Description of Historic Place
Stuart Scott Public School is a well-preserved example of architecture employed in Ontario for school buildings. Constructed in 1923, this square, two-storey brick building is located at 247 Lorne Avenue and is the second oldest public school in Newmarket.
It is recognised for its heritage value by Town of Newmarket By-law 2005-43.
In the early 20th century, Newmarket experienced a growth in population due to the availability of jobs in the manufacturing sector. With more families moving into the town, Newmarket's existing school could not accommodate the increased enrolment and the Newmarket Public School Board decided to construct a new facility on Lorne Avenue, near Eagle Street. It was the second public school to be erected in the Town of Newmarket.
The school was named for Stuart Scott (1860-1933), a doctor who moved to Newmarket in 1889. In addition to operating a private practice, Dr. Scott acted as the coroner for York County and, for over 20 years, served as Newmarket's Medical Health Officer. He was also active within the local community, holding membership in numerous organisations and the Liberal party, being on the church board, serving as president of the York County Medical Society and as chairman of the Newmarket Public School Board. For his years of dedication to the latter, Dr. Scott was honoured by having his name bestowed on the new school building. With his activity in the Liberal party, Dr. Scott attracted the presence of notable politicians at the laying of the cornerstone, including William Keith, MPP for York North, Sir William Mulock, MP for York North and the Honourable Mackenzie King, Prime Minister of Canada.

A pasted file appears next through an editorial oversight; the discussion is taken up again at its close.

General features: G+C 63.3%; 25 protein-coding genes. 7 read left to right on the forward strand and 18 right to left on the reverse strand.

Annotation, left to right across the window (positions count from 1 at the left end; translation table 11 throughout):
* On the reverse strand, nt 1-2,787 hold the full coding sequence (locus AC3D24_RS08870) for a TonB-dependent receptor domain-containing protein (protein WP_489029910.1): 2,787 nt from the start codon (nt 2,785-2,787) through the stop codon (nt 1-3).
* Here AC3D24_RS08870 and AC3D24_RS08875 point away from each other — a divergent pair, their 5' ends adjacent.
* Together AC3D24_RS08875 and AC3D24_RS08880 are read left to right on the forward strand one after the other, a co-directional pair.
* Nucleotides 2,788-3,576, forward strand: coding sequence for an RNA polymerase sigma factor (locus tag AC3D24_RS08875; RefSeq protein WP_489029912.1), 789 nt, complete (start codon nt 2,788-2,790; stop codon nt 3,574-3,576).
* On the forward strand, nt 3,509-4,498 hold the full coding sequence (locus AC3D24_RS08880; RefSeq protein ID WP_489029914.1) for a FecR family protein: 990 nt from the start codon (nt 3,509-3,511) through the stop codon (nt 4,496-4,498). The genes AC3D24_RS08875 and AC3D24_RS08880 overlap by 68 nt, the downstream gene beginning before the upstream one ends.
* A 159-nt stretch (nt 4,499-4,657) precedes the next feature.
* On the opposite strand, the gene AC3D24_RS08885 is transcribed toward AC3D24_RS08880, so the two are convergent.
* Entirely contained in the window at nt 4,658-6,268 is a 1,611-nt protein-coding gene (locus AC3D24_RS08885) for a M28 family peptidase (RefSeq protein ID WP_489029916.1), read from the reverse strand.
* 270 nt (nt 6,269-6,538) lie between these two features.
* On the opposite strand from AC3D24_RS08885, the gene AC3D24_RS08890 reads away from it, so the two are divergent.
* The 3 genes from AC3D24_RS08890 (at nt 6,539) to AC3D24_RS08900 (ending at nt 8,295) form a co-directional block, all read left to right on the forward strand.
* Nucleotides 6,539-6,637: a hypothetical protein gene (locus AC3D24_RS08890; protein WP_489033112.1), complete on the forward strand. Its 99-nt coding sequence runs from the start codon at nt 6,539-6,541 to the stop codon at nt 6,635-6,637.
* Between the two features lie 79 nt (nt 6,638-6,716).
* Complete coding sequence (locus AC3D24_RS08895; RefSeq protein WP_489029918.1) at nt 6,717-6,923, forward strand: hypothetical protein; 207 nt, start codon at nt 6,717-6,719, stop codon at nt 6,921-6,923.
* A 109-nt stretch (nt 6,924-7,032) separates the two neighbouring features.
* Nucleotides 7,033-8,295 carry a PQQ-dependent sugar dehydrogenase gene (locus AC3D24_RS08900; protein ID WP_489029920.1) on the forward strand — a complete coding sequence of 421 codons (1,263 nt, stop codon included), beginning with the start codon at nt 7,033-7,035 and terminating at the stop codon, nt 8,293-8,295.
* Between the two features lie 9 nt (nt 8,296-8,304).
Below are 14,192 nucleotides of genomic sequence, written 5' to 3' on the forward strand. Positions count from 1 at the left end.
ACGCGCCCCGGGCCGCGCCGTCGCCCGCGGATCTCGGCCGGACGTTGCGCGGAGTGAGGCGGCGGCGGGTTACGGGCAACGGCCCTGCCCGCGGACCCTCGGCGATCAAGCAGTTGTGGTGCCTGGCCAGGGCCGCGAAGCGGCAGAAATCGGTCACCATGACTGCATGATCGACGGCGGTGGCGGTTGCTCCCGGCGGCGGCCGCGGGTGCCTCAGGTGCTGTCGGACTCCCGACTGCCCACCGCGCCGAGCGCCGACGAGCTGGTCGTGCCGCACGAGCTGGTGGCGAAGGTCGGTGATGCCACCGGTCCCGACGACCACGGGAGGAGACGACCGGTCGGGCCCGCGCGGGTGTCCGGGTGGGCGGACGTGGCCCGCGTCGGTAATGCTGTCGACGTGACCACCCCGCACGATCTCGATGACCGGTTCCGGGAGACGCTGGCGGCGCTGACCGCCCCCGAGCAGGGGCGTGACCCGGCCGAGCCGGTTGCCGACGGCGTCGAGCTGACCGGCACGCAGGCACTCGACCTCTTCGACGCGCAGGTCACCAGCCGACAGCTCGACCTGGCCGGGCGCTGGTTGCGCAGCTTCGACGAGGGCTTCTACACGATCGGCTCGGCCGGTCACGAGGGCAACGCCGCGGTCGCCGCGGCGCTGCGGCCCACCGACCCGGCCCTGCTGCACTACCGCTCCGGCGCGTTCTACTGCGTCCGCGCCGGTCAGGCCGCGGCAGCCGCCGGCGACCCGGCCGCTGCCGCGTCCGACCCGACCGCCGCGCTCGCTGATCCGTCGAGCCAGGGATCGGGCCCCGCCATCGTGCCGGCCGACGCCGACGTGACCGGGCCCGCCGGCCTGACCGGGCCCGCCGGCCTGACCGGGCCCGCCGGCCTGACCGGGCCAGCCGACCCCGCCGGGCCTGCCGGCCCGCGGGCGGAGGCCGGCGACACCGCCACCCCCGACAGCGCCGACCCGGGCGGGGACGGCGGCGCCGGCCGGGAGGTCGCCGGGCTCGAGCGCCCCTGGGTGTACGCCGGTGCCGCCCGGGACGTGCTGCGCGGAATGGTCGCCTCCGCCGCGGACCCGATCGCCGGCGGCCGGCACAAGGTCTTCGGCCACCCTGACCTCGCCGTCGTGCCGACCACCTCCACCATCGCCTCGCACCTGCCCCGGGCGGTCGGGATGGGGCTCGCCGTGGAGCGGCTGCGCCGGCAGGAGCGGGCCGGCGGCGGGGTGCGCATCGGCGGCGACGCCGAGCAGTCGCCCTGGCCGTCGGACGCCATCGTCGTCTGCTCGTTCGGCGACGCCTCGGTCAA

Stuart Scott Public School is a well-preserved example of early 20th century school architecture in Ontario. Constructed in 1923, it was built by Edwin Richardson in accordance to plans and specifications devised by architect O. E. Tench. The limestone foundation and exterior stairs and the decorative features of light concrete and moulded metal contrast against the red brick of this square, two-storey building. The main entryways, originally used as separate entrances for boys and girls, are contained in prominent two-storey bay projections on the west and south facades. Each features concrete quoins, large windows and moulded metal pediments that rise above the flat roof. The west doorway includes a transom surmounted with a concrete lintel and dentil trimmed metal moulding. Above this, the school's name is mounted in a moulded block of concrete. The main portion of the building is of red brick with corner quoining of the same material. Large windows, with concrete sills and lintels, in groupings of two and three, illuminate the classrooms. String courses form an entablature below the roofline, emphasizing the roof's flat design. A row of concrete connects the lintels of the windows on the second storey and is surmounted by a row of decorative metal moulding which alternates with another band of brickwork before the wall is capped with metal at the roofline.
Source: Town of Newmarket By-law 2005-43.
Character defining elements which contribute to its heritage value include its:
- design features of brick, concrete, metal and stone by the architect O. E. Tench and the builder Edwin Richardson
- square, two-storey red brick design typical of Ontario school buildings
- contrasting limestone foundation and light-coloured cement details
- main entrances located on projecting bays, each surmounted by moulded metal design features and pediment
- fenestration of large windows on both storeys, with concrete sills and lintels plus transom over south entryway
- quoining, in both red brick and cement
- flat roof